Halloween and the confrontation with evil – legislation & freedom
John Carpenter’s Halloween (1978) introduced one of the most famous images of evil in our pop culture, Michael Meyers, a child murderer who must return as the relentless adult suburb of America. Unfortunately, when the film became a franchise and American imagination seized the knife-wielding masked killer, the meaning of Halloween was completely lost. But the confrontation between evil and clueless teenagers abandoned by adults is timely, so I offer some reflections.
Halloween is a story about the American suburb where teenagers drop out of high school without knowing what to do with their lives – and worse, with no clue about the purposes of life. Our freedom and love for change confuse our children, who see the future as a black wall. Halloween shows the liberation from sex, drugs and parties as a democratic consequence of this ignorance; We also hear of teenagers stealing tombstones and minor thefts. The only student who knows what she wants and works for it is the protagonist (Jaime Lee Curtis), who survives the ordeal.
Meanwhile, we hear from the adults that there is no evil in Haddonfield, a perfect suburban development where precise geometry meets domestic tranquility. When evil entered the body of a boy who murdered his sister fifteen years prior to the events of the film, he was exiled to an asylum. But the supreme power of modern liberalism, therapy using the police force of the state, cannot repair or even contain evil. Bourgeois America will then have to face without institutional protection.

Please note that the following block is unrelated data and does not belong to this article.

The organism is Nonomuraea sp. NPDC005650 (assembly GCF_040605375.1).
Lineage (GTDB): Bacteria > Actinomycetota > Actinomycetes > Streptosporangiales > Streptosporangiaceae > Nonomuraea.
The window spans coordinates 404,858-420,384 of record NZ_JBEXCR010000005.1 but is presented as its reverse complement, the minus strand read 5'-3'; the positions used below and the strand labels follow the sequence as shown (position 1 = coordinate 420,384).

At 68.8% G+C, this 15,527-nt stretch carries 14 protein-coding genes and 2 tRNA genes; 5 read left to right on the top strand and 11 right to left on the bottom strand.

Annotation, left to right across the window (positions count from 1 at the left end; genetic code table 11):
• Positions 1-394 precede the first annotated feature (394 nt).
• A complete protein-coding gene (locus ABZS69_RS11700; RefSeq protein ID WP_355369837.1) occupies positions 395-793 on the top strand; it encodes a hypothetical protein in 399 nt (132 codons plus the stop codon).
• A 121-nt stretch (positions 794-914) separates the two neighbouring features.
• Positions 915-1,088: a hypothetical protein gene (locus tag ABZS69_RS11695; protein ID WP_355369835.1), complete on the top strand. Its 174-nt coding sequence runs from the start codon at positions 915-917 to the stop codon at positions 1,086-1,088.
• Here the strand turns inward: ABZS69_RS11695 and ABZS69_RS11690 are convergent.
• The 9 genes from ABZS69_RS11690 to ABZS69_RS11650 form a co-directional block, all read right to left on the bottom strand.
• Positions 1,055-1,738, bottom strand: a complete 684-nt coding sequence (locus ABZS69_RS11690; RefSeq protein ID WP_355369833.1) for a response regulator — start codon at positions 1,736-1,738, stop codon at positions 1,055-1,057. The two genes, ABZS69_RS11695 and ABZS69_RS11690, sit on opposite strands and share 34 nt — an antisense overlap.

The idea of evil
Carpenter knows that Americans share an unproven fascination with evil – house to house, TV to TV, the same horror films that are played on Halloween. But of course we are spellbound from an evil that is castrated by quotes of fear. Carpenter dramatizes this cultural problem: middle-class adults who don’t believe in nature couldn’t imagine a really bad child. Trusting in the benevolence of the sanitary suburbs, they leave their own children alone to face the evil of the adults.
Horror fans have long joked that sexual promiscuity in slasher films is punishable by death. But Carpenter wanted instead to show that when adults become fanatics of respectability they deny that there is darkness in their children’s hearts. This makes the children irresponsible. You find suburban comfort suffocating, boring and thinking of escaping. They turn to the imagination and give in to their desires instead of learning what to do with their life.
However, it’s not clear why Carpenter should punish teenagers’ ignorance with death. This baffles critics in particular who dislike the intense moralism of horror – anger at seemingly innocent or pointless protagonists and their communities. Why not accuse parents who believe they have conquered evil or at least banished it? Aren’t they all the more deserving when they prove unable to face it or to protect their children? Ordinary life can blindly lead people into hubris and thus into disaster.
In America, however, the young must take responsibility for themselves. Carpenter therefore adopts the attitude of the boys who are exposed to extreme cowardice and recklessness. Stupid, arrogant, overprotective adults failed to prepare children, including our protagonist, for the real world, which includes evil. But Carpenter’s real attack on progressive piety goes beyond social criticism into psychology. He suggests facing evil to grow up. That’s what our heroine does. She learns that she cannot rely on her stoner friends or absent adults. Instead, by becoming a mother and saving the lives of her children, she becomes a strong woman.